In order to follow Christ to His Cross and empty tomb, we must disorient and inconvenience ourselves this week.  We must get out of our usual routines and go against our ingrained habits and preferences.  As much as possible, we must turn away from slavery to our earthly cares in order to focus on “whatever is true, whatever is honorable, whatever is just, whatever is pure, whatever is lovely, whatever is gracious.”  As St. Paul put it, “The Lord is at hand.”  This week is the time to refuse to abandon Him as He suffers and dies for us.  It is the time to do the very strange thing of following a Lord Who looks like a complete failure and disappointment according to conventional expectations.  But it is precisely through His apparent weakness that the Savior manifests a strength that vastly overwhelms even the worst that the corrupt powers of this age can do.  For He rises triumphantly over them on the third day.
This coming week is the time to unite ourselves to Christ as He offers Himself in free obedience for our salvation.  We celebrate His entrance as the Messiah into Jerusalem today not in the sense of welcoming a new earthly ruler, but as the One Who opens the eternal blessedness of the Kingdom of God to us all.  He does so not simply as a great spiritual teacher or religious leader, but as the eternal Son of God Who spoke the universe into existence.  Not even the Cross, not even Hades, not even the tomb, can hold Him captive. 
Because of the great profundity and mystery of the Lord’s Passion, it will take time and energy for us to open our hearts to Him this week. Our faith is not about abstract ideas that we can grasp in an instant, but true spiritual knowledge and experience in which there is always infinite room for growth.  In order for us to embrace more fully the deep truth of Holy Week, we must abide with Christ, mindfully refusing to turn away even as He is rejected, condemned, tortured, killed, and buried.  The sobering reality of this week is that there is no other way to prepare to behold the brilliant light of the Savior’s resurrection than to face the darkness that led to the Cross, a darkness still all too present in our world and in our own souls. There is so much that tempts us to look for our fulfillment in the false gods of power, pleasure, and wealth. The best way to overcome the threat of such blindness this week is to turn the attention away from ourselves and to the Lord Who stopped at nothing, not even the pit of Hades, in order to make us participants in His eternal life.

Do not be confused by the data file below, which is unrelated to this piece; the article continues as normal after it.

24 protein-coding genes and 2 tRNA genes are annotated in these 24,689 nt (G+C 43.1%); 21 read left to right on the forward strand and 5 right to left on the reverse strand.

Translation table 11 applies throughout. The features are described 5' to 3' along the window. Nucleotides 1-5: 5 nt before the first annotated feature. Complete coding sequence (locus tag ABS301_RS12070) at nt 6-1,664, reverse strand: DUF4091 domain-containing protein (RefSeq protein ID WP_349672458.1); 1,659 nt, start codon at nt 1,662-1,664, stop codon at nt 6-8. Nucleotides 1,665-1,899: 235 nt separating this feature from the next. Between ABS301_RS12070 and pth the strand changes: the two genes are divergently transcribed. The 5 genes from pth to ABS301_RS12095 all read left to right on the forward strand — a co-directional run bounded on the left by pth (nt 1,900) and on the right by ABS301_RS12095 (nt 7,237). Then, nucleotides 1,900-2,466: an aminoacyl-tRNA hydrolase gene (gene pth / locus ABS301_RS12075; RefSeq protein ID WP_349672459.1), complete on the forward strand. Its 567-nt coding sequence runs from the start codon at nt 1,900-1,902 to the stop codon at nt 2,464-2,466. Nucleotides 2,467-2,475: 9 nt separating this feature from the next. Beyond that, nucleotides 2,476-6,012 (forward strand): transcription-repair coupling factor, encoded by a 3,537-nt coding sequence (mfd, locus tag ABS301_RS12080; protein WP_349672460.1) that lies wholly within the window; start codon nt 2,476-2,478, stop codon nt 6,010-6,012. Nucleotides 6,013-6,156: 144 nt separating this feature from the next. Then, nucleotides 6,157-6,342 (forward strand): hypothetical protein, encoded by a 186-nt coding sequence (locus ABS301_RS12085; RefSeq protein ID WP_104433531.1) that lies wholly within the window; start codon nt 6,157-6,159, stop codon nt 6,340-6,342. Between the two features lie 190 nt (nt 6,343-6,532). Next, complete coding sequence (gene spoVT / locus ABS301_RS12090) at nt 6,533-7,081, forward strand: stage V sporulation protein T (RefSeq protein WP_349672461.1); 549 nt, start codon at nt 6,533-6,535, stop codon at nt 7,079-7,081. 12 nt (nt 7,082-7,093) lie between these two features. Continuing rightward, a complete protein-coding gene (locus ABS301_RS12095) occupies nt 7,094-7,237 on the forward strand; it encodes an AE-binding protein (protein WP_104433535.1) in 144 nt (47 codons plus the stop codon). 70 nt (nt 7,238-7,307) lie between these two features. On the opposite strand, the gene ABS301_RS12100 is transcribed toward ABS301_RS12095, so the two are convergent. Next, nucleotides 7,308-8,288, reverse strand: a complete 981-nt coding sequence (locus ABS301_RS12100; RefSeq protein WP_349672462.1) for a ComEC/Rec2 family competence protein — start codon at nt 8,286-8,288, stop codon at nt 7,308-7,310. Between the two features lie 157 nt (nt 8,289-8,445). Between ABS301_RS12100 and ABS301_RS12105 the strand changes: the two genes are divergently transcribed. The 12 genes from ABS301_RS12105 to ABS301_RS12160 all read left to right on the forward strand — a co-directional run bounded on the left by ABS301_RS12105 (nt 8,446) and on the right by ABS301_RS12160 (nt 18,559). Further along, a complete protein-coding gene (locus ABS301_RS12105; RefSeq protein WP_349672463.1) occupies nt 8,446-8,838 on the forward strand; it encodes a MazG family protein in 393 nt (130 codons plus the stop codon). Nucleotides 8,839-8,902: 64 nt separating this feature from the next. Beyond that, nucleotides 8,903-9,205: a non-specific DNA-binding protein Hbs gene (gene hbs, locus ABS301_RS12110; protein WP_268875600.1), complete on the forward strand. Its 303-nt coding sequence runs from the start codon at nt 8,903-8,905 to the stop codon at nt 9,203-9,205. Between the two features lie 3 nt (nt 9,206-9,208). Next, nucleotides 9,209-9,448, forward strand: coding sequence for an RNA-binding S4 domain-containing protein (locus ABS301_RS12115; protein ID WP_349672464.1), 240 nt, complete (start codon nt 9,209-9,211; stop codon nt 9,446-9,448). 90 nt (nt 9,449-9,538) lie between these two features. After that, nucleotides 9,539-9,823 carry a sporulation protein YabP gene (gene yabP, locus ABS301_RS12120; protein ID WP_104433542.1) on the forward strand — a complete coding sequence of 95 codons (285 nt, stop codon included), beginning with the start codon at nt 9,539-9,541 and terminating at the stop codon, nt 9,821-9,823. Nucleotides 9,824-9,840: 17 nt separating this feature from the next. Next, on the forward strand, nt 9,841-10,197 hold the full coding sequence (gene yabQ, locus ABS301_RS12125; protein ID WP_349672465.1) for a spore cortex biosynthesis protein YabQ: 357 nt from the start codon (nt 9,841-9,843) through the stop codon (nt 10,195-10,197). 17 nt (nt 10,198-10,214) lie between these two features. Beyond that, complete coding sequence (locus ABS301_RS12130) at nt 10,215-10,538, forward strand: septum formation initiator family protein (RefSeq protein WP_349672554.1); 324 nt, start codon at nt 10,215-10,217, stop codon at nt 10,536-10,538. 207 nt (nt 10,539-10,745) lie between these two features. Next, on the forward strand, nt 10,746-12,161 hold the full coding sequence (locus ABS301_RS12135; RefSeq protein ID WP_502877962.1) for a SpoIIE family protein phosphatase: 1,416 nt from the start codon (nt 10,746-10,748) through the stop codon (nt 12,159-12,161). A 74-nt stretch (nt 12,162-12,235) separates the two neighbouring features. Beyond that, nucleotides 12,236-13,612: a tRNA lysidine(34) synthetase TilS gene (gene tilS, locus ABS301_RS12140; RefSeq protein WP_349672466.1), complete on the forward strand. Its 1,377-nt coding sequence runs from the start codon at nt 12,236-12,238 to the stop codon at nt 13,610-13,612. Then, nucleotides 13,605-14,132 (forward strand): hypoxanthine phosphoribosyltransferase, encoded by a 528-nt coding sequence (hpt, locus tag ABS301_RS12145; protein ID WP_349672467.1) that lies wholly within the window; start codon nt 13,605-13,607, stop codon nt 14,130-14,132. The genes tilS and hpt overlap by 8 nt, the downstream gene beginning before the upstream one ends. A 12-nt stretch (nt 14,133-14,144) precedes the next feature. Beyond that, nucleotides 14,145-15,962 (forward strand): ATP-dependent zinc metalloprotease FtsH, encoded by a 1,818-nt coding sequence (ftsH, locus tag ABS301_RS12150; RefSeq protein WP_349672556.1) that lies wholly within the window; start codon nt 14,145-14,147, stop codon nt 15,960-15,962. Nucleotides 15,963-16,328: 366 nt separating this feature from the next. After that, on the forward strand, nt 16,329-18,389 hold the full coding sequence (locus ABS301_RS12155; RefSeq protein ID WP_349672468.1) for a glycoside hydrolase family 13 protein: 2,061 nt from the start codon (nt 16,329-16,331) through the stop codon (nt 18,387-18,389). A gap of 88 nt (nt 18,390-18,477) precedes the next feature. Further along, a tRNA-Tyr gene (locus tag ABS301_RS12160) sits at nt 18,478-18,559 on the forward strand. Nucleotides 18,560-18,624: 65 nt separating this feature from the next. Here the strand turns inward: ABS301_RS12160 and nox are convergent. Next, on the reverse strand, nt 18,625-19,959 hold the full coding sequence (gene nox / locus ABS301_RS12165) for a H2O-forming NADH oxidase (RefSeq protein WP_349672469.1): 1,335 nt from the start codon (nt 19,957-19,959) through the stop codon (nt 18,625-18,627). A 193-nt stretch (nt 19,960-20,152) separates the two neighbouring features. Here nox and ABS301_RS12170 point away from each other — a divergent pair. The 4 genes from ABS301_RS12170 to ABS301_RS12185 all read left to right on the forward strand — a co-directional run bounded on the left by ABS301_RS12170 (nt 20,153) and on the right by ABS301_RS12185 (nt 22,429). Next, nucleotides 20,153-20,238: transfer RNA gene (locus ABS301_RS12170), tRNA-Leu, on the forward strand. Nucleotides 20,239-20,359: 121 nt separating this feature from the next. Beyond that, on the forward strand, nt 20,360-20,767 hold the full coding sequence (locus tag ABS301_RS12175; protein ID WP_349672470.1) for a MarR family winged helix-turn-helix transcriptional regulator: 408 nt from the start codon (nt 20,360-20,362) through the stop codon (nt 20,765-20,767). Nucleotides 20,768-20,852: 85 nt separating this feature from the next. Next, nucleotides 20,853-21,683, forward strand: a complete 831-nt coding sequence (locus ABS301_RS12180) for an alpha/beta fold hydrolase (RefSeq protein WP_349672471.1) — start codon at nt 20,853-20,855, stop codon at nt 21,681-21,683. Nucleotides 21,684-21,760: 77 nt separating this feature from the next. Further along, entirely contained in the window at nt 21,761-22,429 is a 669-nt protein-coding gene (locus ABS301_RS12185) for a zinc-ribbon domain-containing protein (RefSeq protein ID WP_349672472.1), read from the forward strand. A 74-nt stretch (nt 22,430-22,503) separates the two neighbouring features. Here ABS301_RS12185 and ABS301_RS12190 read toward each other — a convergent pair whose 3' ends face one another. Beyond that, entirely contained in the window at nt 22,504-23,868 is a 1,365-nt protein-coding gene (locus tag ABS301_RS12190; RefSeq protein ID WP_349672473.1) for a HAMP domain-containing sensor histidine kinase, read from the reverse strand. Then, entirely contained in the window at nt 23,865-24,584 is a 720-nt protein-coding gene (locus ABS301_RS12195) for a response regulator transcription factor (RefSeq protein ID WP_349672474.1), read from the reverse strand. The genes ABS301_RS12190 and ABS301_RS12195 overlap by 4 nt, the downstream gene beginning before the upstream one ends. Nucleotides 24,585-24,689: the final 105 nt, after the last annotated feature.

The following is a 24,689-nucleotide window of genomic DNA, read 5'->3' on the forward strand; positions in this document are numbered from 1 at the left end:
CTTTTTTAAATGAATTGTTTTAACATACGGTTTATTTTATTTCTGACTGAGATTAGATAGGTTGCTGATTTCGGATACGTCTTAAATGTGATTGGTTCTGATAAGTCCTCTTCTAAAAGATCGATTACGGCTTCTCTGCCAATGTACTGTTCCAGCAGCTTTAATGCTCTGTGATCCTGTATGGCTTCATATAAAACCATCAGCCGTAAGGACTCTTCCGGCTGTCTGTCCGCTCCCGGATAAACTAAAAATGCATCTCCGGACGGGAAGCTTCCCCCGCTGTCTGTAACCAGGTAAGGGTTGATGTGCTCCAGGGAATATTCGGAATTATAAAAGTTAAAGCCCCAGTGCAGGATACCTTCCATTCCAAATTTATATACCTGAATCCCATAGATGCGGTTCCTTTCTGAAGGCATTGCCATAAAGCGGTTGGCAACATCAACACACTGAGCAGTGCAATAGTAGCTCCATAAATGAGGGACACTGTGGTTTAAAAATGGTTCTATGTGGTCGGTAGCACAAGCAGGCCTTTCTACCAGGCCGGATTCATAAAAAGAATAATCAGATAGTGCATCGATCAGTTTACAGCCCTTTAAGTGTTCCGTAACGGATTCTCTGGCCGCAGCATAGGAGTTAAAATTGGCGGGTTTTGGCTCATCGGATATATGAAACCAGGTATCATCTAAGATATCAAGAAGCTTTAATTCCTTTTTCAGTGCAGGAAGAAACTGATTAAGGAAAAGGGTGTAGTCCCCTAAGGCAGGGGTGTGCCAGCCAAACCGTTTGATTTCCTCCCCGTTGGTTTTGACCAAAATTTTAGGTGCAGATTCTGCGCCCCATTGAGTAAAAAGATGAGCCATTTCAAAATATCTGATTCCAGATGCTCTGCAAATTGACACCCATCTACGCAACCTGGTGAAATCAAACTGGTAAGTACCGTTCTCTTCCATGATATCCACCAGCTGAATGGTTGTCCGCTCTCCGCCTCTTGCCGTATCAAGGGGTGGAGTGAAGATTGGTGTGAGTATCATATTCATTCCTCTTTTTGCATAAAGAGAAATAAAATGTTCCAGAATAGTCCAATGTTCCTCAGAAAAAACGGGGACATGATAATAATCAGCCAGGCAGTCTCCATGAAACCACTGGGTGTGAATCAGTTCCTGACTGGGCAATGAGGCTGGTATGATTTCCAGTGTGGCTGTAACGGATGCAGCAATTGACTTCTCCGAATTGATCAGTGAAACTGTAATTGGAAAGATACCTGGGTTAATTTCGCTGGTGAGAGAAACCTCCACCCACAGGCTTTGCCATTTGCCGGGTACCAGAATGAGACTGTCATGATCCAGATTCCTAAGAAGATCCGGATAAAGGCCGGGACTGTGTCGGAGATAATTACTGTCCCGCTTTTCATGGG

As He hung on the Cross dying, this Messiah prayed to the Father for the forgiveness of the religious and civilized people who thought that killing Him was a godly and patriotic thing to do.  We cannot understand that kind of love rationally, which is precisely why we need Holy Week.  We need to enter into the deep mystery of our salvation so that we will not reject our Christ in His Passion, but instead follow Him faithfully.  That is how we will prepare to embrace the unfathomable joy of His great victory from the depths of our souls throughout this blessed week.   “Hosanna! Blessed is He Who comes in the Name of the Lord, the King of Israel.” 

Sunday, March 18, 2018

Lent is About Offering, Not Achieving: Homily for the 4th Sunday of Lent in the Orthodox Church

Hebrews 6:13-20; Mark 9:16-30